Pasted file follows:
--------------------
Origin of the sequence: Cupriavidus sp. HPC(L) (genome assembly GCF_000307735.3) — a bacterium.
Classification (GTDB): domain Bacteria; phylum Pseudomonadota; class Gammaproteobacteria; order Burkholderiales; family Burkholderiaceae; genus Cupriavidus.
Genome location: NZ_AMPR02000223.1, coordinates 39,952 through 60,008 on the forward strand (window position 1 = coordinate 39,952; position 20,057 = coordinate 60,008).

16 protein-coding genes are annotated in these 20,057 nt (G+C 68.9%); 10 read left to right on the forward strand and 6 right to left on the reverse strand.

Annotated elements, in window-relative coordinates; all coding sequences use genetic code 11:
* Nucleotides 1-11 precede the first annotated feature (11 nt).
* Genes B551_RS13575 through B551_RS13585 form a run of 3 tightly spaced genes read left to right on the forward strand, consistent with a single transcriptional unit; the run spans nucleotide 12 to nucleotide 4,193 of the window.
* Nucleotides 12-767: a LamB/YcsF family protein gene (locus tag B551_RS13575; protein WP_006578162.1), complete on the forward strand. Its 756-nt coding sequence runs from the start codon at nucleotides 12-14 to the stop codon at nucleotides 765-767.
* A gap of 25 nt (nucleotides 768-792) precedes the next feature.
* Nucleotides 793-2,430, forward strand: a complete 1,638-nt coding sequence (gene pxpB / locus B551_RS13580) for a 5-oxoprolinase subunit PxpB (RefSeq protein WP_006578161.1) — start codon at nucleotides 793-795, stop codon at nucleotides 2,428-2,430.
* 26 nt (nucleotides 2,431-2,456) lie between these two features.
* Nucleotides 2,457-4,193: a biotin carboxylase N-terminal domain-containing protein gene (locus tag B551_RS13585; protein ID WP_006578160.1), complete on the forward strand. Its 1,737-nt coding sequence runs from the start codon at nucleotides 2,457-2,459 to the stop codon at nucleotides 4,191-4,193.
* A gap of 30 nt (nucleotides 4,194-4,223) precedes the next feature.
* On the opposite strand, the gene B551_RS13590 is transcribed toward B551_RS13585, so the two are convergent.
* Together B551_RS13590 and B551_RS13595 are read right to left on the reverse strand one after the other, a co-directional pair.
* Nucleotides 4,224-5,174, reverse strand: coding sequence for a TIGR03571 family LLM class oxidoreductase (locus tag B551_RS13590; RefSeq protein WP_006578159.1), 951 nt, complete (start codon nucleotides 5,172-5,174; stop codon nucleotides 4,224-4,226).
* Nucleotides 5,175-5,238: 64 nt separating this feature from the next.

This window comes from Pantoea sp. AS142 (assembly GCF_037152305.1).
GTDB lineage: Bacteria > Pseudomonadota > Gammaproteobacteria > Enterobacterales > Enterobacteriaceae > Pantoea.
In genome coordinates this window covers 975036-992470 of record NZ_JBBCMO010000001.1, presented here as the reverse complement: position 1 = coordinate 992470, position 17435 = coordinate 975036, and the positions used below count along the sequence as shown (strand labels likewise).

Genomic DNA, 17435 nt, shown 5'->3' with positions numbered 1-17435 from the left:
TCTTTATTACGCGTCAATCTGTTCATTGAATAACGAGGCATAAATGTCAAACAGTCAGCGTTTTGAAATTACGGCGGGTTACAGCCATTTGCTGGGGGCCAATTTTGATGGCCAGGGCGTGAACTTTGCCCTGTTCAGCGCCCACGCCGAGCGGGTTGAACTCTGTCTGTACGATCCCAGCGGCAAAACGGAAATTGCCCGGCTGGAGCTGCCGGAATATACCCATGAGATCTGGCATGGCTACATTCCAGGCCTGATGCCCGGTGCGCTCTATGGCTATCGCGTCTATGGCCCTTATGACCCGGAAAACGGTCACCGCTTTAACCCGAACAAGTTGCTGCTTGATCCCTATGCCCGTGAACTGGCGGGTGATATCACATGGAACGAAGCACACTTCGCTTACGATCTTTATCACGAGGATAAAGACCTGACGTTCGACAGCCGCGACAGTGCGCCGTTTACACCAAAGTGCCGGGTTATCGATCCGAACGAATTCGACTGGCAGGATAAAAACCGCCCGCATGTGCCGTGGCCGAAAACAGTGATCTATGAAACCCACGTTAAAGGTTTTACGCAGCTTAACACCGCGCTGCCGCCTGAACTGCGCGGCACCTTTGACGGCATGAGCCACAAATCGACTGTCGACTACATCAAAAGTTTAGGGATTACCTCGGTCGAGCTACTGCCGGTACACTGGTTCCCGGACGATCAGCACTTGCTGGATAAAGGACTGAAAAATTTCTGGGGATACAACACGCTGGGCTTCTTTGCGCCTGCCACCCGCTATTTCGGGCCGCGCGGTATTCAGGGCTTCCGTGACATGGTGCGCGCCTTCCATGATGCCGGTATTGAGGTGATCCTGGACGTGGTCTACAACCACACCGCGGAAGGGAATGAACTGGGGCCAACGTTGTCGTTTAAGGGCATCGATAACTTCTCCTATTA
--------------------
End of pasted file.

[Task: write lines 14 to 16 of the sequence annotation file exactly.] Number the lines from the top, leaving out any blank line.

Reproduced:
* On the opposite strand, the gene B551_RS13590 is transcribed toward B551_RS13585, so the two are convergent.
* Together B551_RS13590 and B551_RS13595 are read right to left on the reverse strand one after the other, a co-directional pair.
* Nucleotides 4,224-5,174, reverse strand: coding sequence for a TIGR03571 family LLM class oxidoreductase (locus tag B551_RS13590; RefSeq protein WP_006578159.1), 951 nt, complete (start codon nucleotides 5,172-5,174; stop codon nucleotides 4,224-4,226).